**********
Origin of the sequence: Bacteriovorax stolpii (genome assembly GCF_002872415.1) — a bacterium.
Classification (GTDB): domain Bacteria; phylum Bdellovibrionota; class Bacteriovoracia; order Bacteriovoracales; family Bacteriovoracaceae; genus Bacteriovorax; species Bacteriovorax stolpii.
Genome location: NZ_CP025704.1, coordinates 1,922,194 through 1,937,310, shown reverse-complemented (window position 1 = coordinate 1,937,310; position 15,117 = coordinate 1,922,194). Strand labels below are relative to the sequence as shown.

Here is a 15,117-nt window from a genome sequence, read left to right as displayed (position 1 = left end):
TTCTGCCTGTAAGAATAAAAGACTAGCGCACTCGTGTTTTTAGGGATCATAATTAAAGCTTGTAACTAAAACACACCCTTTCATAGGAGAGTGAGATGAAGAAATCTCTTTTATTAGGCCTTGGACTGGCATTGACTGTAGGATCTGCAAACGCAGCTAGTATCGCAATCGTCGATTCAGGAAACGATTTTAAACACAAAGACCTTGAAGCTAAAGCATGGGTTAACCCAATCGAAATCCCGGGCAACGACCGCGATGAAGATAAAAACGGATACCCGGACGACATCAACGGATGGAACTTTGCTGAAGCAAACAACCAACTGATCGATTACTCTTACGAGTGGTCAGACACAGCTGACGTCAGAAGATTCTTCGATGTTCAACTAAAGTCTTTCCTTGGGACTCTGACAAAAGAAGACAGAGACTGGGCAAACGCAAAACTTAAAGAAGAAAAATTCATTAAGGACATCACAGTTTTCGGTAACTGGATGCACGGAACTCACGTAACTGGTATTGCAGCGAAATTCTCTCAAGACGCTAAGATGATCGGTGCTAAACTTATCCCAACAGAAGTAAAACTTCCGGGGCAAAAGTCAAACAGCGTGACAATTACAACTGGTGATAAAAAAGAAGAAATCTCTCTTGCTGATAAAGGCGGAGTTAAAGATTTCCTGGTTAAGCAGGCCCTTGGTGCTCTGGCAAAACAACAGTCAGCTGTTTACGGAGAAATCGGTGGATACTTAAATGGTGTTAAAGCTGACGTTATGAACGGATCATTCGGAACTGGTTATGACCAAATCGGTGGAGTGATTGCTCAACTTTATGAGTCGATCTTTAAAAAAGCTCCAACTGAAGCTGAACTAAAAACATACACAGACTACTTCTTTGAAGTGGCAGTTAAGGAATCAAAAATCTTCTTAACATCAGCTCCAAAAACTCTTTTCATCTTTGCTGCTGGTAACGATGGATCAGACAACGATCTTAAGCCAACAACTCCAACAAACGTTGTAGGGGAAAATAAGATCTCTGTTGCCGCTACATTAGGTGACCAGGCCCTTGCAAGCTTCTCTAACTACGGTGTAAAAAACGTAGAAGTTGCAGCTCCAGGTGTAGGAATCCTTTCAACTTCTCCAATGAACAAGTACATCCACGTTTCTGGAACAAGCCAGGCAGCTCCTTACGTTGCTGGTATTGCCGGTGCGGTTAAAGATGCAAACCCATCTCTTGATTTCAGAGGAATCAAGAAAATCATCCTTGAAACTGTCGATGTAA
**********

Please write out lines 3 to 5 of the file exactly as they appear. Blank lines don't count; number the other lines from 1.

Genome location: NZ_CP025704.1, coordinates 1,922,194 through 1,937,310, shown reverse-complemented (window position 1 = coordinate 1,937,310; position 15,117 = coordinate 1,922,194). Strand labels below are relative to the sequence as shown.

Here is a 15,117-nt window from a genome sequence, read left to right as displayed (position 1 = left end):
TTCTGCCTGTAAGAATAAAAGACTAGCGCACTCGTGTTTTTAGGGATCATAATTAAAGCTTGTAACTAAAACACACCCTTTCATAGGAGAGTGAGATGAAGAAATCTCTTTTATTAGGCCTTGGACTGGCATTGACTGTAGGATCTGCAAACGCAGCTAGTATCGCAATCGTCGATTCAGGAAACGATTTTAAACACAAAGACCTTGAAGCTAAAGCATGGGTTAACCCAATCGAAATCCCGGGCAACGACCGCGATGAAGATAAAAACGGATACCCGGACGACATCAACGGATGGAACTTTGCTGAAGCAAACAACCAACTGATCGATTACTCTTACGAGTGGTCAGACACAGCTGACGTCAGAAGATTCTTCGATGTTCAACTAAAGTCTTTCCTTGGGACTCTGACAAAAGAAGACAGAGACTGGGCAAACGCAAAACTTAAAGAAGAAAAATTCATTAAGGACATCACAGTTTTCGGTAACTGGATGCACGGAACTCACGTAACTGGTATTGCAGCGAAATTCTCTCAAGACGCTAAGATGATCGGTGCTAAACTTATCCCAACAGAAGTAAAACTTCCGGGGCAAAAGTCAAACAGCGTGACAATTACAACTGGTGATAAAAAAGAAGAAATCTCTCTTGCTGATAAAGGCGGAGTTAAAGATTTCCTGGTTAAGCAGGCCCTTGGTGCTCTGGCAAAACAACAGTCAGCTGTTTACGGAGAAATCGGTGGATACTTAAATGGTGTTAAAGCTGACGTTATGAACGGATCATTCGGAACTGGTTATGACCAAATCGGTGGAGTGATTGCTCAACTTTATGAGTCGATCTTTAAAAAAGCTCCAACTGAAGCTGAACTAAAAACATACACAGACTACTTCTTTGAAGTGGCAGTTAAGGAATCAAAAATCTTCTTAACATCAGCTCCAAAAACTCTTTTCATCTTTGCTGCTGGTAACGATGGATCAGACAACGATCTTAAGCCAACAACTCCAACAAACGTTGTAGGGGAAAATAAGATCTCTGTTGCCGCTACATTAGGTGACCAGGCCCTTGCAAGCTTCTCTAACTACGGTGTAAAAAACGTAGAAGTTGCAGCTCCAGGTGTAGGAATCCTTTCAACTTCTCCAATGAACAAGTACATCCACGTTTCTGGAACAAGCCAGGCAGCTCCTTACGTTGCTGGTATTGCCGGTGCGGTTAAAGATGCAAACCCATCTCTTGATTTCAGAGGAATCAAGAAAATCATCCTTGAAACTGTCGATGTAA